Dell has continued to move its storage product line and services upstream, adding more sophisticated software into its arrays, which have traditionally been targeted at small to midsize businesses. At the same time, the company says it will increase its offerings around cloud-based computing, both in on-site and off-site backup and disaster recovery.
At Storage Networking World, Computerworld spoke to Praveen Asthana, Dell's director of enterprise storage, and Larry Hart, senior product marketing manager, about Dell's future in the storage arena. The following are excerpts from that interview:
So how does the recent economic disaster affect Dell and its storage road map? Asthana: I think there's going to be less of a trend towards esoteric or cool technologies that are overhyped. For us, it's a time to re-emphasize our core values.
Many of the strategies that we executed over the last four or five years ... are actually resonating even more now -- the whole concept of changing economical storage: making it simple, capable and affordable. They're simple words, but it's hard to do. I still need to store data; I still send tons of e-mails, probably more. The data growth isn't slowing down. Now the question is, how to I solve it?
And for Dell that's commodity storage? Asthana: Not commodity. I think "commodity" has the connotation of dumb storage, if you will. People still want capable stuff. Just pure dollars for megabytes is not what they're looking for. What they're looking for is more capability at a price that fits their budget. A good example of that is the DL2000, which we announced last week. Basically, that brings in the stuff you want to do with backup: disk-based backup in a very easy-to- use and manageable and cost effective platform. It's certainly not commodity because it includes some very sophisticated software so that you don't have to do anything hard.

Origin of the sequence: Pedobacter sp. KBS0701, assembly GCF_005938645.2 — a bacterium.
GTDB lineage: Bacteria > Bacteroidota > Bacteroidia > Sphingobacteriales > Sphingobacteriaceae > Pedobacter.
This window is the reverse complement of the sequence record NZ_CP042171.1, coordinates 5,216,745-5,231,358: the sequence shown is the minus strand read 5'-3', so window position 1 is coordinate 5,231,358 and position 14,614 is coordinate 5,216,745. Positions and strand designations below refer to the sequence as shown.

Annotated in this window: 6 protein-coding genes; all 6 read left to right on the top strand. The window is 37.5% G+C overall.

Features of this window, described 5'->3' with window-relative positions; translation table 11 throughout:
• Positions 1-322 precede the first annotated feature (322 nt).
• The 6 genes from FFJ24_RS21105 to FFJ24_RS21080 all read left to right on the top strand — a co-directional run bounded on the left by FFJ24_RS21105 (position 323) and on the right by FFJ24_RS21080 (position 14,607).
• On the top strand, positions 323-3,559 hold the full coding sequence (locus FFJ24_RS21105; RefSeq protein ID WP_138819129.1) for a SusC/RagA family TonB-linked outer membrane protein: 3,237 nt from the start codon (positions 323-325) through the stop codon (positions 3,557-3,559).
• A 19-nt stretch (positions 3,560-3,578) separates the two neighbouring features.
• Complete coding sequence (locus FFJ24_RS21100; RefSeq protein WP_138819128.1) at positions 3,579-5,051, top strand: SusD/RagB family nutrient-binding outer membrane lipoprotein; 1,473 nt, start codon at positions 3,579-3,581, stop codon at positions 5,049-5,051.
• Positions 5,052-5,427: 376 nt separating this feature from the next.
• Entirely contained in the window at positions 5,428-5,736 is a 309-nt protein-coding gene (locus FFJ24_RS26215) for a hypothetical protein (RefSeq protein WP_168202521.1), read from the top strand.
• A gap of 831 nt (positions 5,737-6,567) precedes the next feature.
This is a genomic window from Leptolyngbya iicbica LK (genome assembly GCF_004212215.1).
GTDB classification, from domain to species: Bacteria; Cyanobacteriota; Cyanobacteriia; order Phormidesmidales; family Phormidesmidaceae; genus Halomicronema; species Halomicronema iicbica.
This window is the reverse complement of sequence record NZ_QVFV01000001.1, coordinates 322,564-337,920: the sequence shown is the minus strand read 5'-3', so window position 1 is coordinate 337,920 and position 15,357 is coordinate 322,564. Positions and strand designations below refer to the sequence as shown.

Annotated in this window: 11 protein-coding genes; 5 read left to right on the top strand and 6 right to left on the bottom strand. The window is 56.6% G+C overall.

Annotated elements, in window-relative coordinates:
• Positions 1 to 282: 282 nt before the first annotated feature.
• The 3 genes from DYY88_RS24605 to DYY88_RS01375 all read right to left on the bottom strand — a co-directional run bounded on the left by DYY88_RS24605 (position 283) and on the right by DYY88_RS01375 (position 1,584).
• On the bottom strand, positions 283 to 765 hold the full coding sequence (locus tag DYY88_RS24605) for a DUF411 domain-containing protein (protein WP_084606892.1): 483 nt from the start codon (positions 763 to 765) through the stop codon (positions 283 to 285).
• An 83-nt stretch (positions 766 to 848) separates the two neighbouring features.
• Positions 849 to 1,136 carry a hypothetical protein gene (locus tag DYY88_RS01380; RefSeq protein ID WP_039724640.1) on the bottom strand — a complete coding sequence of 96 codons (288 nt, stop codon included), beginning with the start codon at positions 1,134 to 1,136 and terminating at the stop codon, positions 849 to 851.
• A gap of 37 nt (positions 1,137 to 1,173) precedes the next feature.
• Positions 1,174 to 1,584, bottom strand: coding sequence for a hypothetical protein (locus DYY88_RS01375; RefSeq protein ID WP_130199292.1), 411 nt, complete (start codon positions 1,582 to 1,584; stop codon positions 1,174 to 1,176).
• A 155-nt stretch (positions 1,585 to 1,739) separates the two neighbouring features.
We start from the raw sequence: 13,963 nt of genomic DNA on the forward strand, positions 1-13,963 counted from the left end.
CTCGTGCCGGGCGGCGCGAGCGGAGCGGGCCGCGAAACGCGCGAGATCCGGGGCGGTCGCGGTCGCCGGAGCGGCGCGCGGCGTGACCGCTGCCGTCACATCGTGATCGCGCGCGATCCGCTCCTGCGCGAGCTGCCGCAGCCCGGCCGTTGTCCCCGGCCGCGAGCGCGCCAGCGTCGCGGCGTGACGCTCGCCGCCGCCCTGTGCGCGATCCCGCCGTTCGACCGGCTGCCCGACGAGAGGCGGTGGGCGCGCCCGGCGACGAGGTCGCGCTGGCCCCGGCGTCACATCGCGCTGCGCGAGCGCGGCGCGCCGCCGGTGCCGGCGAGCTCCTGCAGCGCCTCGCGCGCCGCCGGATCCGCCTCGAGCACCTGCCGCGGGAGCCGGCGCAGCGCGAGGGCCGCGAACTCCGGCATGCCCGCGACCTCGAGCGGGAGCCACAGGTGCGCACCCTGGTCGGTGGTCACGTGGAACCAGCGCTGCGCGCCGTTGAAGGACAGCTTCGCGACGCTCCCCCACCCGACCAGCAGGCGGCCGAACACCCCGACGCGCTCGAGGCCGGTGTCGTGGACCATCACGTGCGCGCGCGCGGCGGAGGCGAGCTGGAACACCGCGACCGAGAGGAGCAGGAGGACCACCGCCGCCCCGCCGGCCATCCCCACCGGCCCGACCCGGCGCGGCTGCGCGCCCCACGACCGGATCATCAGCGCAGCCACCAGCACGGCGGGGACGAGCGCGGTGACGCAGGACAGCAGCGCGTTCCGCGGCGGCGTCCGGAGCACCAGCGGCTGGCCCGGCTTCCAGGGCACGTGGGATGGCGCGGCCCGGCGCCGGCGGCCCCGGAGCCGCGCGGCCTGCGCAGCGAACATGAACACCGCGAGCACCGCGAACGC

So what are customers telling you? Asthana: What we're probably going to see in IT shops is that they're certainly not going to grow their head count in the next couple of years. In fact, downsizing is probably the norm right now. We've talked to customers that say, "We had five IT guys, and now I've got two. But the data is still the same amount. How do I manage all of that?"
De-duplication is being pitched as a cost-saving technology, but in many cases, it's more cost-effective to just throw cheap storage at the problem instead of using an expensive de-duplication appliance. How do you justify the cost of de-duplication? Asthana: The DL2000 has file-level de-dup, but that's not as sophisticated as some of the de-dup appliances you can get out there. And we are going to be announcing a whole range of de-dup appliances. But for us, the question is, long term, where does de-dup actually sit in your stack? So if you look at backup software vendors, they are looking at de-dup appliances and [are] not too thrilled about being disenfranchised there. They are actively looking at putting de-dup in their own software.